Aluminum Rotors Vs. Cast Iron Rotorsby Richard Rowe
Brake technology has come a long way since the first auto engineers wrapped a leather belt around a steel drum and tightened it to slow the car. Over a century later, we have brake pads made of sintered bronze, fluid made from liquid silicone and rotors made out of everything from cast iron to synthetic diamond. Somewhere in between are aluminum rotors, which are an improvement over iron rotors in all but one somewhat crucial area.
Disc brakes work by converting kinetic energy -- movement -- into thermal energy. They do this by squeezing a spinning metal brake rotor between a pair of stationary friction pads. But that thermal energy doesn't just go away -- it soaks into the rotor and adjacent components, and ultimately disperses into the airstream. Quick dispersion is a must, since brakes can easily soar to 1,000-plus degrees F in street applications, and twice that in racing applications.
Aluminum does have a few things going for it, but especially weight. Aluminum weighs about one-third of what cast iron does, which is particularly helpful when you're looking at unsprung weight. "Unsprung weight" refers to dead weight sitting right on the tires, as opposed to weight not controlled by the suspension. Lower unsprung weight means less strain on the springs and shock absorbers; less strain on the suspension means that you can use softer springs and shocks, which in turn means that you don't have to sacrifice ride comfort for handling prowess.
There's another side to the brake rotor's importance in terms of weight, and that part has to do with rotational inertia. A brake rotor acts like a flywheel, storing mechanical energy. The flywheel always tries to maintain speed, resisting both acceleration and deceleration. Lighter aluminum rotors reduce this flywheel effect, which helps to boost performance in terms of both acceleration and braking. A spinning rotor also acts as something of a gyroscopic stabilizer, meaning that a heavier iron one will increase steering effort while dulling steering feedback. The lighter aluminum rotor decreases effort while increasing steering feedback and precision.
Heat dissipation and electrical conductivity are very closely related concepts, enough so that they're nearly interchangeable in engineering terms. Silver is one of the best electrical and thermal conductors known to man, followed by copper, gold and aluminum. Cast iron's thermal conductivity is comparatively dismal; about 3.5 times lower than aluminum. This means that iron soaks up heat slower and hangs onto it longer, which allows heat to transfer into the brake pads and brake fluid instead of radiating out into the air where it belongs.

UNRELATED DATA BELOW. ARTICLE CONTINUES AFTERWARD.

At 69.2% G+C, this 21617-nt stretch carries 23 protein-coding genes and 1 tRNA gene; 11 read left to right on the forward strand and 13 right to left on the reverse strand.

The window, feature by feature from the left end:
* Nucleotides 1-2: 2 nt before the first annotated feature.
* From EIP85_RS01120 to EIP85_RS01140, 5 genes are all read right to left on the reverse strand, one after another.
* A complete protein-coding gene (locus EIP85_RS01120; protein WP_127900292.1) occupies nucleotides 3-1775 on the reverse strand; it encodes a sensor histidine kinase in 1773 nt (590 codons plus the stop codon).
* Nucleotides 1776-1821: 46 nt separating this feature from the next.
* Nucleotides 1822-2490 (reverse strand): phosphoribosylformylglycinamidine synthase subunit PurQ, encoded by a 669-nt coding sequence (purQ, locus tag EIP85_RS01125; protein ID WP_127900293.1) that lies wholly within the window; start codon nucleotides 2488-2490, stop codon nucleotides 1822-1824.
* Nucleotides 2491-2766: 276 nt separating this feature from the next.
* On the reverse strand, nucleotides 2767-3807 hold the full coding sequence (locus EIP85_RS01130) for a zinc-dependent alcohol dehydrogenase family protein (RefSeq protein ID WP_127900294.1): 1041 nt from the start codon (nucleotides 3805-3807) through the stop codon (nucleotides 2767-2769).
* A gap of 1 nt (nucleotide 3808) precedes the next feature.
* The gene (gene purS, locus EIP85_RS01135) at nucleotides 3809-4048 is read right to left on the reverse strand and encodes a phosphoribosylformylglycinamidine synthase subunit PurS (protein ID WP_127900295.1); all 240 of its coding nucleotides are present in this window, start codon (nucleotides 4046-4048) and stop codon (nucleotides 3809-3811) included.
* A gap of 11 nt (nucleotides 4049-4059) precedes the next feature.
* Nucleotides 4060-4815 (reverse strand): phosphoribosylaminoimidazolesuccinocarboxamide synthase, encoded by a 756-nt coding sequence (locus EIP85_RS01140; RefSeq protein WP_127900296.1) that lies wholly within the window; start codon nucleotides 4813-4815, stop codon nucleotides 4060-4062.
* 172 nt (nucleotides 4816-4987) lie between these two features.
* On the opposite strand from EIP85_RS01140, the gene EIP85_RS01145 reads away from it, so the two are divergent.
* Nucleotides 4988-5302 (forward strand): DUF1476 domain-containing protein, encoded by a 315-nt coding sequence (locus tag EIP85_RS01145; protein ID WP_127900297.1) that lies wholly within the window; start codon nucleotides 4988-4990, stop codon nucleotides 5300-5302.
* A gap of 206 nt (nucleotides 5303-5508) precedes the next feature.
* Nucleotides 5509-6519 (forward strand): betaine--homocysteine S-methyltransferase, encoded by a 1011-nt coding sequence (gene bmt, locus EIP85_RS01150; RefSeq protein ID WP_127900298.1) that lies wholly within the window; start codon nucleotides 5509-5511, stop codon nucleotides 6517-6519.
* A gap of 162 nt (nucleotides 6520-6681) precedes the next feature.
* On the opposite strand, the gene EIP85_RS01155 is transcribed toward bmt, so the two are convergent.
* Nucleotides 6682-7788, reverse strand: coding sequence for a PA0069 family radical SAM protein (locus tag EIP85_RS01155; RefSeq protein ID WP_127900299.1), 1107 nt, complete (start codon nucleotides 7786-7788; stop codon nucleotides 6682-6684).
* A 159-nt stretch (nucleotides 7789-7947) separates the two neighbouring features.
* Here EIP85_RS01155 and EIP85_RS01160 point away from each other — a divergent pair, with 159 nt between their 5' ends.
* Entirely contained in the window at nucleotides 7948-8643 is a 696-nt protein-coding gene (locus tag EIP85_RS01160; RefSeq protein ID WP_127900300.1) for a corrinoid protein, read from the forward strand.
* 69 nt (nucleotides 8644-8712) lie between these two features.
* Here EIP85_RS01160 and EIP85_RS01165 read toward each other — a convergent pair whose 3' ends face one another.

Aluminum and cast iron perform similarly in terms of friction coefficient, or the ability to grab and hold the brake pads. Depending upon the specific alloy used, aluminum can easily surpass steel's friction coefficient, especially when combined with other metals specifically engineered to enhance that coefficient. Cast iron may also contain alloying elements, though, so this part's pretty much a wash. But the aluminum's reduced inertia helps it to win out in terms of performance, since the net effect is a positive one in terms of performance.
Heat and Durability
You may be wondering at this point why, if aluminum is so wonderful, we use anything but recycled cans for brake rotors. It's because, quite simply, aluminum returns to a liquid state at around 660 degrees Fahrenheit -- well below the temperatures encountered during spirited driving. This has historically made the aluminum-vs-iron debate fairly academic, as even low-grade cast iron can withstand 2,100-plus degrees. Steel rotors can take even higher temperatures -- upward of 3,000 degrees, depending upon the alloy. This alone makes cheaper but less ideal cast iron rotors preferred for most performance or heavy-car applications.
Solutions and Developments
Manufacturers have been working on ways of making aluminum work by tweaking the alloys and bonding aluminum cores to steel outer discs in an effort to keep the rotors together. There have been some significant advancements in brakes, making them universally functional for non-motorcycle applications, but other materials are making inroads as well. Carbon-ceramic and carbon-carbon brake rotors offer all the weight savings and benefits of aluminum, but can withstand higher temperatures than steel. Granted, these materials also cost 10 times as much, so aluminum may yet have a serious future in automotive performance and heavy-vehicle applications.
Richard Rowe has been writing professionally since 2007, specializing in automotive topics. He has worked as a tractor-trailer driver and mechanic, a rigger at a fire engine factory and as a race-car driver and builder. Rowe studied engineering, philosophy and American literature at Central Florida Community College.